The syntax of the eval command should be fixed: after the expression to be evaluated, use a list of equations, not merely the names.


Unfortunately, the order of output for commands like solve can change. Sometimes repeated execution of the command will cause the change in order, sometimes it takes a new version of Maple to cause the order to change. So, unless the calculation is interactive and to be used just onece, picking out a member of a sequence of solutions by position in the sequence is not necessarily the best way. Selection based on a property of that member is the safest way, even if it is a bit more difficult.

My experience in maintaining the Advanced Engineering Math ebook is what prompts this note. One of the worst offenders against canonical ordering is the dsolve command, but over the years, more and more cases of fickleness in the solve command have had to be corrected with the addition of special code to make the choice of solution unique.

RJL Maplesoft


Check the recorded demos available on the following page.


There are more recorded demos here:




First, the question asks about rotating about the line "theta-pi/2" but apparently, the minus sign should be taken as an equal sign. At least, that is what was done in the several answers already given.

More important: A volume of revolution is created by rotating a region about an axis that does not intersect the region. If the region is the area bounded by the given cardioid, then the problem is what does it mean to create a solid by rotating the region about an axis that passes through the region? In other words, meaning must be given to the doubling over of such a region on itself when it is rotated. Is the volume to be counted twice? If not, provision has to be taken in the integration to ensure that this doubling of volume is not computed.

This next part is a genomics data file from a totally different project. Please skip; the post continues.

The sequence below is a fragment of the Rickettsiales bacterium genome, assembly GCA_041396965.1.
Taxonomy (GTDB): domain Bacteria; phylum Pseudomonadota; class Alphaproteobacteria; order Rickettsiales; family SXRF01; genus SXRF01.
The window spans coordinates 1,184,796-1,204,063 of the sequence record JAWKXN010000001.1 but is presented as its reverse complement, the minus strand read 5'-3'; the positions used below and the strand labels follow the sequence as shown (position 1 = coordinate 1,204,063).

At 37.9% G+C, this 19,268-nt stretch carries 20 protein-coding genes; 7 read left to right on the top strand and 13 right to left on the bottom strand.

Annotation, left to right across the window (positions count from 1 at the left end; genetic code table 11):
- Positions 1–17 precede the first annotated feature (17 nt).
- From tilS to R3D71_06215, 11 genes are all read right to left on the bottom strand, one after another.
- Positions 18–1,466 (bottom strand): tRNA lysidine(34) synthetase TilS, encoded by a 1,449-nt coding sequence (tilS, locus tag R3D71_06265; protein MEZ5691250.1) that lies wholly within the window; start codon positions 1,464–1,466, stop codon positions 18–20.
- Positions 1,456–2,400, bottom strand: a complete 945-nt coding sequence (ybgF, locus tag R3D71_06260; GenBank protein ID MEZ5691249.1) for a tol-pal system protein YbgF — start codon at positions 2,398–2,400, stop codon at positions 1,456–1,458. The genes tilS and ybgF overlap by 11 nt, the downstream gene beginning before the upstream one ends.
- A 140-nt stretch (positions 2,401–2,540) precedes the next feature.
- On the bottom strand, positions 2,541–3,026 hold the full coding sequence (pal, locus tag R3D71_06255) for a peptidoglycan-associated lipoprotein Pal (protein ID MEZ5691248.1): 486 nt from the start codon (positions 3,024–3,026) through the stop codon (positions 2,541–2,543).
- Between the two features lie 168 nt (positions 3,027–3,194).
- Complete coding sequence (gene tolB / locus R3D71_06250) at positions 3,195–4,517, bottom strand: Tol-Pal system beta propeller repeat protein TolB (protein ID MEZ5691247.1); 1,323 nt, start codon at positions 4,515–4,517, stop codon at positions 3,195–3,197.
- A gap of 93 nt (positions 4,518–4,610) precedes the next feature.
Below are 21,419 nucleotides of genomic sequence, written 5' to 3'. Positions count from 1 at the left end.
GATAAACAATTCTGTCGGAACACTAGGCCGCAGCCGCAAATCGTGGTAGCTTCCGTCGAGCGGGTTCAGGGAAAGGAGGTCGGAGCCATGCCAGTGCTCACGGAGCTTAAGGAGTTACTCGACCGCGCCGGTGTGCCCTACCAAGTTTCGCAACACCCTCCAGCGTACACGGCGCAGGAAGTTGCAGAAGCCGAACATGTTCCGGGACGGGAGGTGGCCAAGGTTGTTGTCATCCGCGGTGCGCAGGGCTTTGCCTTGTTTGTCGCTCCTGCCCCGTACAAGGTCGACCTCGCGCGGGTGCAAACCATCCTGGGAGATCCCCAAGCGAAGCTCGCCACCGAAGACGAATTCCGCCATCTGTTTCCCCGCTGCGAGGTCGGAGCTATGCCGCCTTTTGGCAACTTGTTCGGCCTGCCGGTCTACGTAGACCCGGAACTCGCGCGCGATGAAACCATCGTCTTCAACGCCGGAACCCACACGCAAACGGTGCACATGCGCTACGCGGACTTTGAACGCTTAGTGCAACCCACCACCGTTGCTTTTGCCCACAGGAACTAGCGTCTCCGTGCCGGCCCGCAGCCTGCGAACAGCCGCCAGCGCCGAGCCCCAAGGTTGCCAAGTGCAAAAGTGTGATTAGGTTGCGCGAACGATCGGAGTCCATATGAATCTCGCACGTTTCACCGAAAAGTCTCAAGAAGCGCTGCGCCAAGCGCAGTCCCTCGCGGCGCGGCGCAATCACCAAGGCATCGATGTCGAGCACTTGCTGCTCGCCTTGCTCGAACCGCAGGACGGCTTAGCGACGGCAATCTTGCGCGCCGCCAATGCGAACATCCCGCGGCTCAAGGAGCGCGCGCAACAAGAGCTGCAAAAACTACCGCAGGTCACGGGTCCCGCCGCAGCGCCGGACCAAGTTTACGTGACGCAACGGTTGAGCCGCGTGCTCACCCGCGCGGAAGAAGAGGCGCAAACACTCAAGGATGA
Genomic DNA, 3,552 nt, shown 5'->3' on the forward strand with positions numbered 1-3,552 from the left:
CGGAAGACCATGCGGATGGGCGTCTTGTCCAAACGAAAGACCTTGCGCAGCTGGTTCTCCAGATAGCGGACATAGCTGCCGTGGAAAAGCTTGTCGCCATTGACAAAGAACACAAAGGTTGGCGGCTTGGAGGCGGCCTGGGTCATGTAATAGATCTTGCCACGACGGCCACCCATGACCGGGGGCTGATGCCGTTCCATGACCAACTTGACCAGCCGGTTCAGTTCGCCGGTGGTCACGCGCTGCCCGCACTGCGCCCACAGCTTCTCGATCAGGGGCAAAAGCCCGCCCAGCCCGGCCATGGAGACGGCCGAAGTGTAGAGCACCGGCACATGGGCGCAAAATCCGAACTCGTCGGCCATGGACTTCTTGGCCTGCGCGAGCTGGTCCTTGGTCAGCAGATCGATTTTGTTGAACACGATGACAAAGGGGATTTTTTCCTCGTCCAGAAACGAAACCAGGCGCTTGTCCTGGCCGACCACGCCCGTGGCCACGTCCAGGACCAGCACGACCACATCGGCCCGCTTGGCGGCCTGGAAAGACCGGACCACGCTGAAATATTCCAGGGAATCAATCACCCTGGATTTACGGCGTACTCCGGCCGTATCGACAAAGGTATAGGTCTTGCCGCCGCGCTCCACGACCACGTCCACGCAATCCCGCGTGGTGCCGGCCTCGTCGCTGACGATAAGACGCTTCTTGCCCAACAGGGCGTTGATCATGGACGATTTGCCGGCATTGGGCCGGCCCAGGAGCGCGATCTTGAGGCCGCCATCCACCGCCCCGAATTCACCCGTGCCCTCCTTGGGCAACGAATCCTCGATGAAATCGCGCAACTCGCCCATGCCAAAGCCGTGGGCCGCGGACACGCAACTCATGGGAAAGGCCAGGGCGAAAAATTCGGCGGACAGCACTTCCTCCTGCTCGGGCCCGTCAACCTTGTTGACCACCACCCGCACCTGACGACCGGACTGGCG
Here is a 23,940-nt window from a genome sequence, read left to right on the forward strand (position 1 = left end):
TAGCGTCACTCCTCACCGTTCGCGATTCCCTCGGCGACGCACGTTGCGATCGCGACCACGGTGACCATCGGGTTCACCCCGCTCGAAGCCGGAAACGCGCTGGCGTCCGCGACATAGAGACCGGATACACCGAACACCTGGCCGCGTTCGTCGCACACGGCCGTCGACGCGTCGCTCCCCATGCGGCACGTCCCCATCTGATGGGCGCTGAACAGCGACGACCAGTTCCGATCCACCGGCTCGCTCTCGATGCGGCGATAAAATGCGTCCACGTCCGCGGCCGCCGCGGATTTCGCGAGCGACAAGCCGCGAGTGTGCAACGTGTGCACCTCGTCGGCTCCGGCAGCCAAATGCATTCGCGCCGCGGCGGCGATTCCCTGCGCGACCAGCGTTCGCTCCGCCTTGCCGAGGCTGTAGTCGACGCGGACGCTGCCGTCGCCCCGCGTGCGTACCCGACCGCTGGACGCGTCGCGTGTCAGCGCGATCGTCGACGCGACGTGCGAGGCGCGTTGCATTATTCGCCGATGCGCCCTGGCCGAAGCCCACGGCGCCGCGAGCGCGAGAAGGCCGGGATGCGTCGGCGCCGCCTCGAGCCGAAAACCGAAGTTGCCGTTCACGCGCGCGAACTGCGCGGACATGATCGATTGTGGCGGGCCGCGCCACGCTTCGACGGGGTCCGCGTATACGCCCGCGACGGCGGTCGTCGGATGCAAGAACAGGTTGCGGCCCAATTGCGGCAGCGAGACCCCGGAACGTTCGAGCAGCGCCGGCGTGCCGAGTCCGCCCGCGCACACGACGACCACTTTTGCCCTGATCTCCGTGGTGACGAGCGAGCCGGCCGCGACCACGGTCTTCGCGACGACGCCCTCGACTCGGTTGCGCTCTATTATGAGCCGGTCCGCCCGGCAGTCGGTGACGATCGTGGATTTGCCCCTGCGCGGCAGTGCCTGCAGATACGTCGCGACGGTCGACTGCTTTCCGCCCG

RJL Maplesoft

Maple and the Putnam Competition

Philippe Dumas and Bruno Salvy

page 63, MapleTech, Volume 2, Number 2, 1995


All 12 problems of the 1993 competition were examined with the conclusion that six fell to the axe of Maple, five did not appear to yield to a computer algebra system, and one could profitably be explored with Maple.

Unfortunately, this Birkhauser publication no longer exists. Perhaps copies can be found on the shelf of an early Maple enthusiast who hasn't yet retired.

RJL Maplesoft



Let's make sure you can at least insert a Task Template into your worksheet.

From the Tools menu, select Tasks, then Browse. This brings up the Table of Contents for the task templates. Find the one you want. Then click one of the two Insert buttons at the top. Insert default content means you insert all the verbiage that goes along with the template. Insert Minimal Content means you get enough to make the template work.

The templates in the Table of Contents don't work. They have to be installed into the worksheet to function.

If you are having problems inserting the task template into the worksheet, then something is really wrong. Let us know - this is important.




Yes, you are experiencing a bug that has finally been removed for the next release of Maple. Meanwhile, you can get the blue border to go away by clicking in the box "adroitly." There are places inside the box where the click "takes" and the border goes away. It drives me nuts also, but the task template does work, eventually.

Alternatively, if you watch the whole video, there's a solution from first principles given for drawing tangent and normal lines. This solution uses the syntax-free paradigm, so it can be implemented through the palettes and the Context Menu.


For any integer n, the nth-degree Taylor polynomial for exp(x) has n zeros. Yet, exp(x) has neither real nor complex zeros. With this behavior of the limit of a sequence of polynomial approximations in mind, the request to find the zeros of a polynomial of infinite degree strikes me as problematic, and really calls for some precise definitions.

RJL Maplesoft

First 8 9 10 11 12 13 14 Page 10 of 15